Saturday, March 1, 2014


All of you who read this Blog regularly know of my continuing frustration with the National Agencies-Federation Alliance. From the merger forward, but especially over the past eight years, The Alliance's relationship to its funded national agencies (which were those created by and for the federation system) can be characterized as one of neglect. The Alliance is another example of JFNA dropping the ball, apparently so disinterested, JFNA's top lay and professional leaders don't even know what's going on.

Eight years ago the New York UJA-Federation, which was then providing a disproportionate amount of Alliance funding made it clear to The Alliance leadership that it wanted to reduce that annual funding. Rather than seek additional federation participation, and additional funding from the federation members, or engage in any advocacy with New York lay leaders, The Alliance leadership went through a faux planning process, the transparent purpose of which was to reduce funding to as many member agencies as it possibly could. Some less favored national agencies were given Draconian cuts to their allocations while a number of federations dropped out of The Alliance and two funded Agencies, one of which, JESNA, was always fully funded (whatever that meant in the context of Alliance funding) went out of business. If there was ever an active effort to increase the number of Alliance members or to solicit additional funds for the agencies' pool, that "effort" was never evident, and, certainly, unavailing.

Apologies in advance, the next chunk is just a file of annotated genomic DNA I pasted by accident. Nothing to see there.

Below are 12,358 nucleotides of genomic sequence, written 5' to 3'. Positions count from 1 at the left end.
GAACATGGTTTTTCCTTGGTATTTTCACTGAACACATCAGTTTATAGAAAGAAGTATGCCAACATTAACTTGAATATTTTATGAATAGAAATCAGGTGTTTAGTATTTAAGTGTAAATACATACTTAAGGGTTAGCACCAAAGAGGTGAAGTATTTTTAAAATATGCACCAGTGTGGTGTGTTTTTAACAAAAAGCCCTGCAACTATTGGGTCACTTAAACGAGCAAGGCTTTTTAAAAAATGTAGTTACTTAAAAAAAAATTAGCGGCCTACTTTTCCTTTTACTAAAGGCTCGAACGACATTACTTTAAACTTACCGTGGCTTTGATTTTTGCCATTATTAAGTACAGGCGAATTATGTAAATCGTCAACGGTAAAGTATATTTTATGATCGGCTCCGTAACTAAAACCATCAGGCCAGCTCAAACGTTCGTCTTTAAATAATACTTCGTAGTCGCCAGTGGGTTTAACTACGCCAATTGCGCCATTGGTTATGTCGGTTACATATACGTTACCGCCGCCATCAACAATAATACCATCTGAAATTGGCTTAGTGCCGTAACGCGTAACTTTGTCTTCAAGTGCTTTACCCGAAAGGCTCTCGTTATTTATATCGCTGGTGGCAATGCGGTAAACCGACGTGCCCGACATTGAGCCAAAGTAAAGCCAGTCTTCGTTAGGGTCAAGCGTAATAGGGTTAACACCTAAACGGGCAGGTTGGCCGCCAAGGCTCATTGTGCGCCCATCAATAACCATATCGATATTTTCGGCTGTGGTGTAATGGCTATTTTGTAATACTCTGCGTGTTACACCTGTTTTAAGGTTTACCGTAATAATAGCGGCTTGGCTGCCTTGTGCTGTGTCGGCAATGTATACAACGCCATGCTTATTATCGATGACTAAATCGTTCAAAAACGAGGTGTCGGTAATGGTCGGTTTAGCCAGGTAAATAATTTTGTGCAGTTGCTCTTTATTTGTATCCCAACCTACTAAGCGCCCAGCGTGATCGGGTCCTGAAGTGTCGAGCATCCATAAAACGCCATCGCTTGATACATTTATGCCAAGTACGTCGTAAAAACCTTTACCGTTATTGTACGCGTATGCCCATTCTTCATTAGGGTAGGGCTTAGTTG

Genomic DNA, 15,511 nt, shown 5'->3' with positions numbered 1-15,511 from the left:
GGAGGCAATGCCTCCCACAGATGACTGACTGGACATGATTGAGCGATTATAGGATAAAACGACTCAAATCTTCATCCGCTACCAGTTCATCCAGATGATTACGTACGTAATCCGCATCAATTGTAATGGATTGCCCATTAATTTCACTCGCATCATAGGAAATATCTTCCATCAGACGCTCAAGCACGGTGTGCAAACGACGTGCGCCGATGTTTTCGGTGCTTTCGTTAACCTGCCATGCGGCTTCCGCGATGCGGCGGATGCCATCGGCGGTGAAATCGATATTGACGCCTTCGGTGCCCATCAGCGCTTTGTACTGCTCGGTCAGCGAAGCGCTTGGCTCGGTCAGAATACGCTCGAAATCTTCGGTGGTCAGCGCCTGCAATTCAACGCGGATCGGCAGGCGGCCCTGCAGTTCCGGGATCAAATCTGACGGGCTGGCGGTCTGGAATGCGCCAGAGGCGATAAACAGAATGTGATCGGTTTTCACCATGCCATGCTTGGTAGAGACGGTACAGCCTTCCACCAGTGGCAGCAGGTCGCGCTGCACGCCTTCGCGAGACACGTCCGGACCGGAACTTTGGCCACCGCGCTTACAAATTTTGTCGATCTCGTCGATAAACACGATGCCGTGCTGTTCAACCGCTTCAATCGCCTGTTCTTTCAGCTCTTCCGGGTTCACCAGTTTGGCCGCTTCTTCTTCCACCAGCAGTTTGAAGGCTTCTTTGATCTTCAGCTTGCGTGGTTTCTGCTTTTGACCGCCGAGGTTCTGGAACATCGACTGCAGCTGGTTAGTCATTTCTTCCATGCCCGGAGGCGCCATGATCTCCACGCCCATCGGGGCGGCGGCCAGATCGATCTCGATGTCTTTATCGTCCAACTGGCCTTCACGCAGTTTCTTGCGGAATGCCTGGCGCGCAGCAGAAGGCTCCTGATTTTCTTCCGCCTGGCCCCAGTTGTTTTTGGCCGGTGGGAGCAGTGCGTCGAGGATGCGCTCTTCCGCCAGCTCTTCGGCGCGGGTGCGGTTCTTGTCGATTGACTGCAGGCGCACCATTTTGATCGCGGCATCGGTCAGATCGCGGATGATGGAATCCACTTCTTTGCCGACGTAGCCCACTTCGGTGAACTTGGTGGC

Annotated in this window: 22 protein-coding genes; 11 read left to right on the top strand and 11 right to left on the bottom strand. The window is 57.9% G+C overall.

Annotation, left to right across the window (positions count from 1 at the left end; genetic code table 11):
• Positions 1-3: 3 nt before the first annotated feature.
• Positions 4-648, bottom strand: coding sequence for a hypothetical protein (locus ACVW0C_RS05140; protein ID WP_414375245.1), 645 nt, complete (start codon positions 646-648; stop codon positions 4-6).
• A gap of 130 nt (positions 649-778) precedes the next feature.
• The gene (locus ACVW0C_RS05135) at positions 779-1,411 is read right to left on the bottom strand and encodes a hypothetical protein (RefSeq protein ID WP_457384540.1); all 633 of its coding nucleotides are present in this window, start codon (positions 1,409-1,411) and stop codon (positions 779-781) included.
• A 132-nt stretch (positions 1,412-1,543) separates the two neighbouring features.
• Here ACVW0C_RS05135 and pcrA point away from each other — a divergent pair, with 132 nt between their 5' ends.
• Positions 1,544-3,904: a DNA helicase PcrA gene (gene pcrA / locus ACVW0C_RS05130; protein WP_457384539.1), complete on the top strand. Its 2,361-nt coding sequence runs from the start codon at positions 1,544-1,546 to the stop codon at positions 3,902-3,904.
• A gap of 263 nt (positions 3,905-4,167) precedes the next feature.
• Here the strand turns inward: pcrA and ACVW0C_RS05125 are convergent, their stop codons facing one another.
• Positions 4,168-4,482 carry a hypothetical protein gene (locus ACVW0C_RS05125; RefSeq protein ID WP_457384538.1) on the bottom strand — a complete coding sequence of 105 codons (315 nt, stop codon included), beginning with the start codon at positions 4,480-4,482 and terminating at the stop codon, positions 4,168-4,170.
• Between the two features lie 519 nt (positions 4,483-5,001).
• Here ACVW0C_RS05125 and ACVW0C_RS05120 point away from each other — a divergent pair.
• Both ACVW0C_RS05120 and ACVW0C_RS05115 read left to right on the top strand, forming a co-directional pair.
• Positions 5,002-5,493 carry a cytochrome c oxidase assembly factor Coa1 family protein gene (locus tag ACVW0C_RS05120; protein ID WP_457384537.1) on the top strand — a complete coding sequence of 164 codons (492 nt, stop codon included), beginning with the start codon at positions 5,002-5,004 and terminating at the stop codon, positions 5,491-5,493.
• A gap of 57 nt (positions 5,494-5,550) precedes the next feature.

Many readers know of my continued involvement with and support of the work of the NCSJ-Advocates on behalf of Jews in Russia, Ukraine, the Baltic States& Eurasia. Even before the creation of The Alliance, there were (and are) those who targeted the organization for defunding. I have argued that the NCSJ, with its efforts with Jewish organizations and the governments throughout its areas of expertise and work, was and is an inexpensive insurance policy for the system, and a first responder in times of stress and need. It proved it a few years ago when its intervention on behalf of one of our system's treasured partners helped to save that organization with over seven figures in alleged tax liability. And, of course, it has proved its worth in its daily reporting to our federations on the impacts of the "revolution" in the Ukraine on the Jewish communities there. (And, of course, NCSJ's work was ignored in Chair Siegal's  otherwise excellent report --What Ukrainian Unrest Reminds Us About the Value of Overseas Allocations. But, it should be noted that the NCSJ's work was added in a later communique.) My federation transmitted the NCSJ Reports (and those from the Jewish Agency and Joint) directly to its constituencies -- yours? Those Reports will certainly continue as the drama in the Ukraine and its impact on the 250,000 Jewish Ukrainians continues to unfold. Also, the efforts by a group of Alliance "leaders" to further defund the NCSJ will continue as if these efforts on our behalf never took or take place.